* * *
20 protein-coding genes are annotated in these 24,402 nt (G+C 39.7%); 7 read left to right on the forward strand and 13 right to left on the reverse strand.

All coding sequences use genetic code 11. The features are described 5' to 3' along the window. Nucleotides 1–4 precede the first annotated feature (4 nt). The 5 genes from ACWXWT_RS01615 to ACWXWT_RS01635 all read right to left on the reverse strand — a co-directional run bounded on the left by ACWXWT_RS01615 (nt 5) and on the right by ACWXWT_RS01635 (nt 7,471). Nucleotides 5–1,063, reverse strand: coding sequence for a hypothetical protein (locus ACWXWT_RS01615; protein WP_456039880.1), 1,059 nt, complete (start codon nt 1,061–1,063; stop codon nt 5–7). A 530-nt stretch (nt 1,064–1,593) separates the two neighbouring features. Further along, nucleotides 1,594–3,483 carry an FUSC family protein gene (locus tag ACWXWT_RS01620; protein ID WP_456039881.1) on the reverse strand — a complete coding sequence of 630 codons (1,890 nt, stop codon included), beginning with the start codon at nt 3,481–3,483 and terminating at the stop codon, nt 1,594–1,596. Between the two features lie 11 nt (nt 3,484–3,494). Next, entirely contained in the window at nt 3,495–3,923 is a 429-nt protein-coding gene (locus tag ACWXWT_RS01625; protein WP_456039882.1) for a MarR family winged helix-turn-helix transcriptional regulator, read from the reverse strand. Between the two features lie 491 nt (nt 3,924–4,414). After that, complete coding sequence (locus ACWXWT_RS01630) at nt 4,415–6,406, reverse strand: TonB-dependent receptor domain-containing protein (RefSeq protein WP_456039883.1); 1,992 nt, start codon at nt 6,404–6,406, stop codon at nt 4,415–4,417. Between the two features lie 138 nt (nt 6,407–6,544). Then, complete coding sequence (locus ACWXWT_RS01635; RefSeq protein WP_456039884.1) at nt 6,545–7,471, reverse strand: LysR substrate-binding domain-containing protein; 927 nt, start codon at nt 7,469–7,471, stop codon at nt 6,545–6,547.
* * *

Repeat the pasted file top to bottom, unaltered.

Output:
20 protein-coding genes are annotated in these 24,402 nt (G+C 39.7%); 7 read left to right on the forward strand and 13 right to left on the reverse strand.

All coding sequences use genetic code 11. The features are described 5' to 3' along the window. Nucleotides 1–4 precede the first annotated feature (4 nt). The 5 genes from ACWXWT_RS01615 to ACWXWT_RS01635 all read right to left on the reverse strand — a co-directional run bounded on the left by ACWXWT_RS01615 (nt 5) and on the right by ACWXWT_RS01635 (nt 7,471). Nucleotides 5–1,063, reverse strand: coding sequence for a hypothetical protein (locus ACWXWT_RS01615; protein WP_456039880.1), 1,059 nt, complete (start codon nt 1,061–1,063; stop codon nt 5–7). A 530-nt stretch (nt 1,064–1,593) separates the two neighbouring features. Further along, nucleotides 1,594–3,483 carry an FUSC family protein gene (locus tag ACWXWT_RS01620; protein ID WP_456039881.1) on the reverse strand — a complete coding sequence of 630 codons (1,890 nt, stop codon included), beginning with the start codon at nt 3,481–3,483 and terminating at the stop codon, nt 1,594–1,596. Between the two features lie 11 nt (nt 3,484–3,494). Next, entirely contained in the window at nt 3,495–3,923 is a 429-nt protein-coding gene (locus tag ACWXWT_RS01625; protein WP_456039882.1) for a MarR family winged helix-turn-helix transcriptional regulator, read from the reverse strand. Between the two features lie 491 nt (nt 3,924–4,414). After that, complete coding sequence (locus ACWXWT_RS01630) at nt 4,415–6,406, reverse strand: TonB-dependent receptor domain-containing protein (RefSeq protein WP_456039883.1); 1,992 nt, start codon at nt 6,404–6,406, stop codon at nt 4,415–4,417. Between the two features lie 138 nt (nt 6,407–6,544). Then, complete coding sequence (locus ACWXWT_RS01635; RefSeq protein WP_456039884.1) at nt 6,545–7,471, reverse strand: LysR substrate-binding domain-containing protein; 927 nt, start codon at nt 7,469–7,471, stop codon at nt 6,545–6,547.